The referendum in Wales on the establishment of a Welsh Parliament was held on Thursday 28 April 1966. The result was as follows:
For: 51.2%
Against: 48.8%
The majority in favour was only 2.4%. The turnout was 80.6%.
 
Reg Prentice (Socialist Labour - West Ham North) came third in the ballot for Private Members Bills in July 1964, early in the 1964-65 parliamentary session. He decided to introduce a bill to establish an open university, as promised in the Socialist Labour manifesto for the 1964 general election. The second reading was timetabled for Friday 27 November 1964.

Prentice's proposed bill was discussed by the Socialist Labour shadow cabinet. He had the support of most members, including the party leader, Edward Shackleton, the shadow Leader of the House of Commons, Ted Short, and most passuonately, the shadow Education Minister, Rosa Bancroft. (1) However the shadow Housing and Local Government Minister, Richard Crossman, was the most hostile. He argued that a university which only taught and did not do research could not be a true university. Its degrees 'would not be held in high esteem'. The shadow President of the Board of Trade, Anthony Crosland, was also sceptical of an open university. He thought the money would be better spent on schools (2) However the shadow cabinet agreed to support Prentice's Bill, and help draft it.

(1) A fictional character.

(2) These were the opinions of Crossman and Crosland in OTL when a university of the air was discussed by the cabinet in 1965. See the book Jennie Lee: A Life by Patricia Hollis, Oxford University Press, 1997.
 
The Socialist Labour Deputy Leader, Frederick Peart, the shadow Chancellor Harriet Slater, and the shadow Home Secretary, Barbara Castle, were strongly in favour of the bill to establish an Open University.

Reg Prentice moved the second reading of the Open University Bill in the House of Commons on 27 November 1964. He said that the Labour movement from Chartism to the Workers' Educational Association, to the book clubs of the 1930s, always insisted that education was liberation from 'the mind-forged manacles' of oppression. Only four per cent of British school-leavers went to university. In Europe it was double that number, and four times as many in the United States.

H igher education was not only limited, but entry was narrow and favoured middle -class children. Working-class children started school behind those who were middle class, and then fell further behind. Nearly half in the top 10 per cent of the ability range left school at age 16. These were working-class children voting with their feet after eleven years of failure in school.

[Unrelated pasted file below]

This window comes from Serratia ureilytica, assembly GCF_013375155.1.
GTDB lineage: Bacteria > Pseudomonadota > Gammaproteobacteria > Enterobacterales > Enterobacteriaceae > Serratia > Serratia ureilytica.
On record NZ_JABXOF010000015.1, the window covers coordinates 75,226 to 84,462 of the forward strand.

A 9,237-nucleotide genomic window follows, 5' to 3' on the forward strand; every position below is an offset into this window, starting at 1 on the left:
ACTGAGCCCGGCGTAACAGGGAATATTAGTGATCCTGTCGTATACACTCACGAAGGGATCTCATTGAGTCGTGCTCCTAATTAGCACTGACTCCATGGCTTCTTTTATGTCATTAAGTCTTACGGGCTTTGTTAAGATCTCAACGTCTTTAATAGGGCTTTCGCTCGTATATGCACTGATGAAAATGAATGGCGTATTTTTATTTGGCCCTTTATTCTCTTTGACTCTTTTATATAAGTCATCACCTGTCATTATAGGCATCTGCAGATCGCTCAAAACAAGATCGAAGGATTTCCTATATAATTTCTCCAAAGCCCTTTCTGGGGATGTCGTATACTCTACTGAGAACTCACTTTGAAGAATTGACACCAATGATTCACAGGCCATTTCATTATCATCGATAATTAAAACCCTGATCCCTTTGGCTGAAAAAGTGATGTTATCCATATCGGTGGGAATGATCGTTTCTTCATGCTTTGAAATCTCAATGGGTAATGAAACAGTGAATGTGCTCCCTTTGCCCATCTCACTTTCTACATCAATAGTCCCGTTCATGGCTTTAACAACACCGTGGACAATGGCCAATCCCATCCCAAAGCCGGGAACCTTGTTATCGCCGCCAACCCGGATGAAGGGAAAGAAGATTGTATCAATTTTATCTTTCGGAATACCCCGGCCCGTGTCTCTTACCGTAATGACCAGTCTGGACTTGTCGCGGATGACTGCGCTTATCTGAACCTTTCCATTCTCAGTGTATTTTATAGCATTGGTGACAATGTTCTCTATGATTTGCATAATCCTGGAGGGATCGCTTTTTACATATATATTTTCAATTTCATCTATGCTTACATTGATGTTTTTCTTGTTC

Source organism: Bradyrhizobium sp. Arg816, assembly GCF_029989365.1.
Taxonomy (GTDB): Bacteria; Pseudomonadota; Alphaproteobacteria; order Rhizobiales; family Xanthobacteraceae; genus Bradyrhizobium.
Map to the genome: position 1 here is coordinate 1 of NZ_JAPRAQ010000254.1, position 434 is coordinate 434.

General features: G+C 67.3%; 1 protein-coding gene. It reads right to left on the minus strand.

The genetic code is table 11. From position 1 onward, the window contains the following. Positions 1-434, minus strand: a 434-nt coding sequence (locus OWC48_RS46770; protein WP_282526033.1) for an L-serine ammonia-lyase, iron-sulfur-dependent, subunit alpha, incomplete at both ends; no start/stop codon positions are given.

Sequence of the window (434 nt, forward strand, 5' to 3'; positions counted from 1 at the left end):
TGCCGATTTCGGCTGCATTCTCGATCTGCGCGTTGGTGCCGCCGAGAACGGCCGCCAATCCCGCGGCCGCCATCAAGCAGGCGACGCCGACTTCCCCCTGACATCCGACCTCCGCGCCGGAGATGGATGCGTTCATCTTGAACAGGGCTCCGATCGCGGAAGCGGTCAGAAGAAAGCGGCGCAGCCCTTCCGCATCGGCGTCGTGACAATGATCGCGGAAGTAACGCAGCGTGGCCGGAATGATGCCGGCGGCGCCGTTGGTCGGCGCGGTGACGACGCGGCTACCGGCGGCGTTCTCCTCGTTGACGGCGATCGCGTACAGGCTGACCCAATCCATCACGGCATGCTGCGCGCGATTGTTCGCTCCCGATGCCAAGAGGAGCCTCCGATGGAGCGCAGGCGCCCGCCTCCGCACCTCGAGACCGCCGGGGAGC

.
In the last few years new universities had been established - Brighton, Canterbury, Coleraine, Lancaster, Norwich, Stirling, Warwick, York - but they attracted the traditional university intake of 18-year-old middle class school leavers,

With the shining exception of Birkbeck College, London, universities had not developed part-time degrees to suit local people who were obliged by work, marriage, children , or disability, to study at home. Instead universities sent lectures to local cimmunities and village halls, where they offered extra-mural and Workers' Education Association lectures and short courses. But these could not meet the needs of adults wanting a university degree. Local Education Authority evening classes and correspondence colleges were often of a low standard. They made their profits from the fees of those who had dropped out. (1)

Prentice went on to say that the proposed university would be autonomous, independent, and degree-giving. Professor Richard Hoggart, the author of The Uses of Literacy , had accepted the invitation to be its Vice-Chancellor. Also the BBT had agreed to establish a third channel, in addition to BBT One and BBT Two, to btoadcast the Open University programmes.

He ended his speech by saying that he commended this bill to the House, and sat down to loud cheers from Socialist Labour members, but silence from the Liberal and Conservative benches.

(1) I have taken the information in Prentice's speech from the biography of Jennie Lee by Patricia Hollis, cited in my previous post.
 
The Minister of Education, Ruth Crisp English, said that the government opposed the bill. There was an extensive network of technical colleges, evening institutes and adult education classes. It showed Socialists at their most endearing but impractical worst. It was more suited to the deprived 1930s. The money spent on an Open University would be more usefully spent elsewhere in the education system, such as nursery classes, reducing classroom size and training more teachers. it would not attract the working class, but the lower -middle class, teachers and middle-class, middle-aged women. [1]

In the vote at the end of the debate, the bill was refused a second reading by 288 votes to 152 votes.

[1] These were the arguments used against the Open University in OTL. I have taken them from the life of Jennie Lee by Patricia Hollis, cited in post #2877.